fluEvidenceSynthesis: An R package for evidence synthesis based analysis of epidemiological outbreaks

Edwin van Leeuwen*, Petra Klepac, Dominic Thorrington, Richard Pebody, Marc Baguelin

*Corresponding author for this work

Research output: Contribution to journalArticlepeer-review

9 Citations (Scopus)

Abstract

Public health related decisions often have to balance the cost of intervention strategies with the benefit of the reduction in disease burden. While the cost can often be inferred, forward modelling of the effect of different intervention options is complicated and disease specific. Here we introduce a package that is aimed to simplify this process. The package allows one to infer parameters using a Bayesian approach, perform forward modelling of the likely results of the proposed intervention and finally perform cost effectiveness analysis of the results. The package is based on a method previously used in the UK to inform vaccination strategies for influenza, with extensions to make it easily adaptable to other diseases and data sources.

Original languageEnglish
Article numbere1005838
JournalPLoS Computational Biology
Volume13
Issue number11
DOIs
Publication statusPublished - Nov 2017

Bibliographical note

Funding Information:
EvL, PK and MB were funded by the National Institute for Health Research (NIHR) Health Protection Research Units (HPRU) in Respiratory Infections (EvL, Imperial College London), Modelling Methodology (PK, Imperial College London) and Immunisation (MB, London School of Hygiene and Tropical Medicine) in partnership with Public Health England (PHE). The views expressed are those of the author(s) and not necessarily those of the NHS, the NIHR, the Department of Health or Public Health England http://www.nihr.ac.uk/about-us/how-we-are-managed/our-structure/research/health-protection-research-units.htm. EvL also acknowledges funding from the UK Medical Research Council (Project MR/J008761/1): https://www.mrc.ac.uk. DT was funded by the I-MOVE+ (Integrated Monitoring of Vaccines in Europe) project that received funding from the European Union’s Horizon 2020 research and innovation programme under grant agreement #634446: https://ec.europa.eu/programmes/horizon2020/. The funders had no role in study design, data collection and analysis, decision to publish, or preparation of the manuscript. We would like to thank the R Epidemics Consortium (RECON) for guidelines and advice on development of R-packages for analysing epidemics. The research was performed in partnership with Public Health England (PHE). The views expressed are those of the author(s) and not necessarily those of the NHS, the NIHR, the Department of Health or Public Health England.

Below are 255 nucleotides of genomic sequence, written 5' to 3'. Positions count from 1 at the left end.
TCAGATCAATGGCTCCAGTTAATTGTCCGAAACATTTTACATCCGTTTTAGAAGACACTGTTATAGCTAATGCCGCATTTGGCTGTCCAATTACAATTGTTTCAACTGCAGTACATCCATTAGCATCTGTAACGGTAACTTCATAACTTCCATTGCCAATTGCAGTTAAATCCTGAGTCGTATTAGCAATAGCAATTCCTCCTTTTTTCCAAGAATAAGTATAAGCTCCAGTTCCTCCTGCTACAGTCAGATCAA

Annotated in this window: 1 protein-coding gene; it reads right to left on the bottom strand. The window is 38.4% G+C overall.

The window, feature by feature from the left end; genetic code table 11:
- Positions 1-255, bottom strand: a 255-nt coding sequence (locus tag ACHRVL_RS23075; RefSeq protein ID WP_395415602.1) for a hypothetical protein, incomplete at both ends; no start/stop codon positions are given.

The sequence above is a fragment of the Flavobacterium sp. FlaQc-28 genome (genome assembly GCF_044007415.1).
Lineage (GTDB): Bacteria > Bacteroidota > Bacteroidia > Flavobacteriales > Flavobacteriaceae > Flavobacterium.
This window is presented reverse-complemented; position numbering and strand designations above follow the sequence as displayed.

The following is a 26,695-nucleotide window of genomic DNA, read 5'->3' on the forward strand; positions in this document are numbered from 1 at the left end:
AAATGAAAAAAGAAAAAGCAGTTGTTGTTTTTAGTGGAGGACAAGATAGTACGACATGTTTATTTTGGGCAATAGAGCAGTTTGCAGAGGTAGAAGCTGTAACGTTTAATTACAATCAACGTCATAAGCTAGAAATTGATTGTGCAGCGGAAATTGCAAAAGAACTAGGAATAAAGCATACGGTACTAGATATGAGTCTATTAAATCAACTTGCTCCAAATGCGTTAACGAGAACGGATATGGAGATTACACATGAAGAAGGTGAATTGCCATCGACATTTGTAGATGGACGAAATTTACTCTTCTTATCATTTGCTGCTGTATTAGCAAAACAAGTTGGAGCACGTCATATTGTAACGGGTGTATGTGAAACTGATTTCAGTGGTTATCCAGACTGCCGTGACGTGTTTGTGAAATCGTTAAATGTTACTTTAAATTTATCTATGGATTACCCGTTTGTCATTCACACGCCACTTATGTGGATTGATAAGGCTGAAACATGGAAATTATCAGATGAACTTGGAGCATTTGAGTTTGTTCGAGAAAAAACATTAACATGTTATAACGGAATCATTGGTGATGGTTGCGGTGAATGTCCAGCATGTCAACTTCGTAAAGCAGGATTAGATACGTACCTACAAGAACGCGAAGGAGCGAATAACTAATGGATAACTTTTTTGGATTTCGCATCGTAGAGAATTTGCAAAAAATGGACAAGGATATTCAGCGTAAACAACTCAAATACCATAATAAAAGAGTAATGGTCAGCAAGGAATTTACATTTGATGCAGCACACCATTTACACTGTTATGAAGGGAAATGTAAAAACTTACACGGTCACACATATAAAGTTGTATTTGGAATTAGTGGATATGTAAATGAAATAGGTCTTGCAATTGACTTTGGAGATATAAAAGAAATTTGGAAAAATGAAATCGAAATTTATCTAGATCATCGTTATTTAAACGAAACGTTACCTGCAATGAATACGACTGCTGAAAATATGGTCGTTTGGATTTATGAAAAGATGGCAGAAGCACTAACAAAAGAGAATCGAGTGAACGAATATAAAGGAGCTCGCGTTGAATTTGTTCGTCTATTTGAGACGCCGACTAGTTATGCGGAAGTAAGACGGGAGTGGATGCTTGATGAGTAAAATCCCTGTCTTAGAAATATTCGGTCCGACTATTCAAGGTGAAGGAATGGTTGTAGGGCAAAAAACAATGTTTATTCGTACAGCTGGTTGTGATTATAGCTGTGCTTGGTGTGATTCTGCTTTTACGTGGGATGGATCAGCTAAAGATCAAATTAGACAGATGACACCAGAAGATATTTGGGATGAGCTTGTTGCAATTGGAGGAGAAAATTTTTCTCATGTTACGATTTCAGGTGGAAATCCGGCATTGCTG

Publisher Copyright:
© 2017 van Leeuwen et al.

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